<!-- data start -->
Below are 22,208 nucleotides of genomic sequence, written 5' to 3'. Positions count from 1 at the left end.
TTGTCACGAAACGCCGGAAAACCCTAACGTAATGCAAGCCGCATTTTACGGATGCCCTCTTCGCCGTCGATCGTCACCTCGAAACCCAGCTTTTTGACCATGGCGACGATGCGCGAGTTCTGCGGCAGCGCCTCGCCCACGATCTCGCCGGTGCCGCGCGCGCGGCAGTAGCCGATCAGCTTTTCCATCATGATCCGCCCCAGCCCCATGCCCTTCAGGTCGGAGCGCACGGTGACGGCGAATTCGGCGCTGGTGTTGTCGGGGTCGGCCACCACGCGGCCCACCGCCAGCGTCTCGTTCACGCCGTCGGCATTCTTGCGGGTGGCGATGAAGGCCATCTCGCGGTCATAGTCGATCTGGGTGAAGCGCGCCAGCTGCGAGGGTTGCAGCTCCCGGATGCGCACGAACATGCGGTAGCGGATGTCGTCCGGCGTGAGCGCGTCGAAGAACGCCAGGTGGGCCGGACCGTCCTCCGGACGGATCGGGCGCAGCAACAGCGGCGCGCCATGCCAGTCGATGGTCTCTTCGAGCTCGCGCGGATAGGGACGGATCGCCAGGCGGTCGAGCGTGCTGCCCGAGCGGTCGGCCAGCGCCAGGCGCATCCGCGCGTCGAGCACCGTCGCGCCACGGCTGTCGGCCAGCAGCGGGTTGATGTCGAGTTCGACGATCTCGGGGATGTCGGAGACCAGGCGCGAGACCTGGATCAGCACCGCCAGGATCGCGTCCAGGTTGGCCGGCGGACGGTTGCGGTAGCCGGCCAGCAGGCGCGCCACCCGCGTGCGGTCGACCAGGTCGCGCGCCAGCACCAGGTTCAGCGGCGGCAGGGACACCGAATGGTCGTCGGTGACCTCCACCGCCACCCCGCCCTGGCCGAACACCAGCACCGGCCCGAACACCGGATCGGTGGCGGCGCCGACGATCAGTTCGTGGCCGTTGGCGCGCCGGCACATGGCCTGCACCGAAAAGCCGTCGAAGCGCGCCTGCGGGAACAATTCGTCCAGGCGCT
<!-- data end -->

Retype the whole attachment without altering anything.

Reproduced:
Below are 22,208 nucleotides of genomic sequence, written 5' to 3'. Positions count from 1 at the left end.
TTGTCACGAAACGCCGGAAAACCCTAACGTAATGCAAGCCGCATTTTACGGATGCCCTCTTCGCCGTCGATCGTCACCTCGAAACCCAGCTTTTTGACCATGGCGACGATGCGCGAGTTCTGCGGCAGCGCCTCGCCCACGATCTCGCCGGTGCCGCGCGCGCGGCAGTAGCCGATCAGCTTTTCCATCATGATCCGCCCCAGCCCCATGCCCTTCAGGTCGGAGCGCACGGTGACGGCGAATTCGGCGCTGGTGTTGTCGGGGTCGGCCACCACGCGGCCCACCGCCAGCGTCTCGTTCACGCCGTCGGCATTCTTGCGGGTGGCGATGAAGGCCATCTCGCGGTCATAGTCGATCTGGGTGAAGCGCGCCAGCTGCGAGGGTTGCAGCTCCCGGATGCGCACGAACATGCGGTAGCGGATGTCGTCCGGCGTGAGCGCGTCGAAGAACGCCAGGTGGGCCGGACCGTCCTCCGGACGGATCGGGCGCAGCAACAGCGGCGCGCCATGCCAGTCGATGGTCTCTTCGAGCTCGCGCGGATAGGGACGGATCGCCAGGCGGTCGAGCGTGCTGCCCGAGCGGTCGGCCAGCGCCAGGCGCATCCGCGCGTCGAGCACCGTCGCGCCACGGCTGTCGGCCAGCAGCGGGTTGATGTCGAGTTCGACGATCTCGGGGATGTCGGAGACCAGGCGCGAGACCTGGATCAGCACCGCCAGGATCGCGTCCAGGTTGGCCGGCGGACGGTTGCGGTAGCCGGCCAGCAGGCGCGCCACCCGCGTGCGGTCGACCAGGTCGCGCGCCAGCACCAGGTTCAGCGGCGGCAGGGACACCGAATGGTCGTCGGTGACCTCCACCGCCACCCCGCCCTGGCCGAACACCAGCACCGGCCCGAACACCGGATCGGTGGCGGCGCCGACGATCAGTTCGTGGCCGTTGGCGCGCCGGCACATGGCCTGCACCGAAAAGCCGTCGAAGCGCGCCTGCGGGAACAATTCGTCCAGGCGCT